» But that’s not stopping Anonymous: At least two Yemeni government sites have possibly been attacked by the nebulous, anonymous organization, including the Yemeni Ministry of Information and the site of Yemeni President Ali Abdullah Saleh. And they even have a list of sites to target and stuff, which means that those five percent of Yemenis with internet access are going to have a hard time with the interwebs for the next little bit.
Why do you turn to violence? Why do you turn to the destruction of things? This is an infection, it’s not in our culture, it’s not in our tradition.Yemeni President Ali Abdullah Saleh • On the groundswell protests against his government. He also referred to the protest movement as being “like a flu,” which while a rather crude way to describe the forces stacked against him is not wholly without merit. The middle east appears to be reaching a critical mass of anti-ruling party mentality, as the victories and adversities of protesters in other states provide limitless fuel and momentum for still more revolution. So, disrespect aside, the pathological reference bears some fruit. source (via • follow)
The peaceful and smooth transition of power is not carried out through chaos but through the will of the people expressed through elections.An official for Yemeni president Ali Abdullah Saleh • Explaining that Saleh will not leave his post until at least 2013, continuing to anger the people who oppose his continuing rule. Protests against Saleh, however, keep getting stronger – on Friday, 100,000 people reportedly showed up in Sanaa alone, and thousands of others showed up in numerous other cities in the region. With such a strong groundswell of popular dissent, how long is Saleh going to keep this up, anyway? source (via • follow)
yemen, boiling over: The vehement protests against Yemeni President Ali Abudullah Saleh have racheted up in recent days, culminating in live rounds being fired on citizens, and the attack of a provincial governor. Naji al-Zaidi was stabbed in the neck with a dagger, as were four of his bodyguards, and was rushed to a hospital from where no further information has been announced. Government forces have deployed teargas against the protesters, and all told about sixty people were injured across Yemen, part of a violent crackdown that President Saleh is employing in a bid to maintain control (h/t pantslessprogressive). source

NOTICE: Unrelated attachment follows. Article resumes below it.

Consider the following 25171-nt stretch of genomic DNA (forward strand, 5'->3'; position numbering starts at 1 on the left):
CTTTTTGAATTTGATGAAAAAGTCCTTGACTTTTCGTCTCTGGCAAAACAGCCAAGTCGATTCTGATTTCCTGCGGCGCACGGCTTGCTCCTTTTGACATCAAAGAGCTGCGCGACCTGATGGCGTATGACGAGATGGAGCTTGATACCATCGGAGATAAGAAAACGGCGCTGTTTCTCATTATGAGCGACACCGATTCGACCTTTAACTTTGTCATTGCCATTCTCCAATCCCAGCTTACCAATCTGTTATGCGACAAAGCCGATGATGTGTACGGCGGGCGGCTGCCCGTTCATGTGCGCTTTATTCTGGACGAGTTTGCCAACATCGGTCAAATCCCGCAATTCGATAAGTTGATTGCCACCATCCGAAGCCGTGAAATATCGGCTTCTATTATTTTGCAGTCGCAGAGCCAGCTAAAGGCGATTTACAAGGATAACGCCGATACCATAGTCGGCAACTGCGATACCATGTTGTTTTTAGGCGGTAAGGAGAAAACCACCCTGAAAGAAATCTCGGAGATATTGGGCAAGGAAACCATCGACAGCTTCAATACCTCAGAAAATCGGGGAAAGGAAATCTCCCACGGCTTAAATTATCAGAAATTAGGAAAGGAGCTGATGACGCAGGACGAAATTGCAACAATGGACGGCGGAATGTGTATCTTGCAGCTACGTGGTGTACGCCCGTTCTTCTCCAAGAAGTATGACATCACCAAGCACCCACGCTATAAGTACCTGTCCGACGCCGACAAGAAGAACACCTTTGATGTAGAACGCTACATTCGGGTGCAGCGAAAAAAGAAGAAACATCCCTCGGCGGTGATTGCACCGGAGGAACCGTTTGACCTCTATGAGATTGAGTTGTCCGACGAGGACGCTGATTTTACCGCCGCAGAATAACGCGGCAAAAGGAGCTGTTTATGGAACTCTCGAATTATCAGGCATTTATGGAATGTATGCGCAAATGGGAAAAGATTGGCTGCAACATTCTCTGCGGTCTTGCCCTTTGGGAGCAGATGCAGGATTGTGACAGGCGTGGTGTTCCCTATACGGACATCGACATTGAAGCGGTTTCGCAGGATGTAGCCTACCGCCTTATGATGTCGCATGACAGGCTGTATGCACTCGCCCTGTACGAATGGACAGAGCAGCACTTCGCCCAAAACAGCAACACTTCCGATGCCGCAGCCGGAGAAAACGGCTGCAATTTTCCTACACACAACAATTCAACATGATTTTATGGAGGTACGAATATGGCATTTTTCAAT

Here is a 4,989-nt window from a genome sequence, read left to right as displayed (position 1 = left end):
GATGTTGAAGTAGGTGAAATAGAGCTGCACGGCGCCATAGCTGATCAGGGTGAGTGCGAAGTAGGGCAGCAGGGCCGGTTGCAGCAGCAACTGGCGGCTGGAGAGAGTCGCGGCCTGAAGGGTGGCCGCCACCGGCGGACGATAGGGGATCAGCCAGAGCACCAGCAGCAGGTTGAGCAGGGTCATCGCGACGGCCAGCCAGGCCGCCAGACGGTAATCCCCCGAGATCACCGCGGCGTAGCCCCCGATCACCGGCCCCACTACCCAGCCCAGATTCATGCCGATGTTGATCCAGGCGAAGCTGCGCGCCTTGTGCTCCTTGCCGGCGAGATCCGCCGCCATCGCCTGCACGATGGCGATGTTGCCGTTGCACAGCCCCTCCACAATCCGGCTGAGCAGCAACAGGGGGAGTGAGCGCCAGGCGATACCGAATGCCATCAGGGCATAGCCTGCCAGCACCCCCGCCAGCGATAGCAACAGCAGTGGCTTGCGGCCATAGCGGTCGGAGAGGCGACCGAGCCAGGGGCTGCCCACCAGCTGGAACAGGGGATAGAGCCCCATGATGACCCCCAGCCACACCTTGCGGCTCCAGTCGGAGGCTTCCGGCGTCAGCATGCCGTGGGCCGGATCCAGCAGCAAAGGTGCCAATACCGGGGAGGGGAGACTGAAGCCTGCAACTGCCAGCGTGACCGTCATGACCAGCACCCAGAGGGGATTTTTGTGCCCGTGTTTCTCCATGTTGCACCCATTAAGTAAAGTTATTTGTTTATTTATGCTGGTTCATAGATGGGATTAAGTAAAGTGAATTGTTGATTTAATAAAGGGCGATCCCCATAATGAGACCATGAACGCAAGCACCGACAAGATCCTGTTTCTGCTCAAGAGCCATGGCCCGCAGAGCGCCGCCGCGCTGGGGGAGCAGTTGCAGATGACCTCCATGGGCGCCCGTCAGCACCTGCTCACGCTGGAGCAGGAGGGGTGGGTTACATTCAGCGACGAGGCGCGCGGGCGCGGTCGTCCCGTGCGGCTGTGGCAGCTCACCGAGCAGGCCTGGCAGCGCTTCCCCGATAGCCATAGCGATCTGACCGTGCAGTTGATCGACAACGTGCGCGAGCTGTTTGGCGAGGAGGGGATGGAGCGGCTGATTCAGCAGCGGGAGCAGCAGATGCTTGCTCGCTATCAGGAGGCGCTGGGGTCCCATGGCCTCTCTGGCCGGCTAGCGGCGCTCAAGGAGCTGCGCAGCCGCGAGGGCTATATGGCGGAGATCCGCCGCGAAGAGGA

Friday broke our hearts; yesterday opened our eyes. We saw people of our generation killed with head shots and chest wounds. We don’t want that pain again.DC-based Yemeni spokesperson Mohammed al-Basha • Describing the pain he felt over the violence in his country, pushed forth by president Ali Abdullah Saleh. The bloodshed in particular pushed many in the government over the edge. While many other government figures resigned yesterday, al-Basha hasn’t. Rather, he says he seems himself as a “neutral” civil servant. Saleh, meanwhile, threatened civil war at the same time he was offering an olive branch to the people he was threatening civil war against. Follow that? Neither did we. Clarity is not Mr. Saleh’s strong suit. Nor is human rights, apparently. source (via • follow)
President Saleh welcomed the proposal and has accepted it. Though President Saleh has constitutional rights to stay in power, he is willing to leave office willingly.Yemeni presidential aide Tariq Shami • Revealing that Yemeni President Ali Abdullah Saleh accepted the deal we wrote about earlier in the week to ensure his departure. He’ll be out in 30 days. Saleh has been in office for 32 years, and will leave with immunity from prosecution. So, another one down, guys. Who’s next? source (via • follow)
» Protesters aren’t really into it, either: For whatever reason, the Yemeni leader has started to waver on his agreement last week to leave office in exchange for his immunity, and has refused to sign it. Yemeni protesters want Ali Abdullah Saleh to be tried for both corruption and the deaths of protesters, which currently number around 142. If Saleh doesn’t agree to step down, it could be a huge setback for negotiations (obviously).